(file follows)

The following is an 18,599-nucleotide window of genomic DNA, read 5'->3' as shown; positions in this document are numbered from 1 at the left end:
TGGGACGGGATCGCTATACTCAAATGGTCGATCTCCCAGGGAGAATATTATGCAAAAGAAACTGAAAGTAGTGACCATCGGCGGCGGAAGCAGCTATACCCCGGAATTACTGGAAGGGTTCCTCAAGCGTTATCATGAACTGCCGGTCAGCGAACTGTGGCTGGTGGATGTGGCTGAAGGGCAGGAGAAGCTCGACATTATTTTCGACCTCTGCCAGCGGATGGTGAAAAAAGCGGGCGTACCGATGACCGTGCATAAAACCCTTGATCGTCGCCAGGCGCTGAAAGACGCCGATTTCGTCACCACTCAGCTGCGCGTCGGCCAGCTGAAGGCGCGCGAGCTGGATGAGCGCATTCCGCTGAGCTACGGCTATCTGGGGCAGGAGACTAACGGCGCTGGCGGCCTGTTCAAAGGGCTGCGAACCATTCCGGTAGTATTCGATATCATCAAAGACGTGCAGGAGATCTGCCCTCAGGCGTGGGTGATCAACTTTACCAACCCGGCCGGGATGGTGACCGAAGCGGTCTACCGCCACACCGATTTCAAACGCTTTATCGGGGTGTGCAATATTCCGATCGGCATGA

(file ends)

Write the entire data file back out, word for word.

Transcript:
The following is an 18,599-nucleotide window of genomic DNA, read 5'->3' as shown; positions in this document are numbered from 1 at the left end:
TGGGACGGGATCGCTATACTCAAATGGTCGATCTCCCAGGGAGAATATTATGCAAAAGAAACTGAAAGTAGTGACCATCGGCGGCGGAAGCAGCTATACCCCGGAATTACTGGAAGGGTTCCTCAAGCGTTATCATGAACTGCCGGTCAGCGAACTGTGGCTGGTGGATGTGGCTGAAGGGCAGGAGAAGCTCGACATTATTTTCGACCTCTGCCAGCGGATGGTGAAAAAAGCGGGCGTACCGATGACCGTGCATAAAACCCTTGATCGTCGCCAGGCGCTGAAAGACGCCGATTTCGTCACCACTCAGCTGCGCGTCGGCCAGCTGAAGGCGCGCGAGCTGGATGAGCGCATTCCGCTGAGCTACGGCTATCTGGGGCAGGAGACTAACGGCGCTGGCGGCCTGTTCAAAGGGCTGCGAACCATTCCGGTAGTATTCGATATCATCAAAGACGTGCAGGAGATCTGCCCTCAGGCGTGGGTGATCAACTTTACCAACCCGGCCGGGATGGTGACCGAAGCGGTCTACCGCCACACCGATTTCAAACGCTTTATCGGGGTGTGCAATATTCCGATCGGCATGA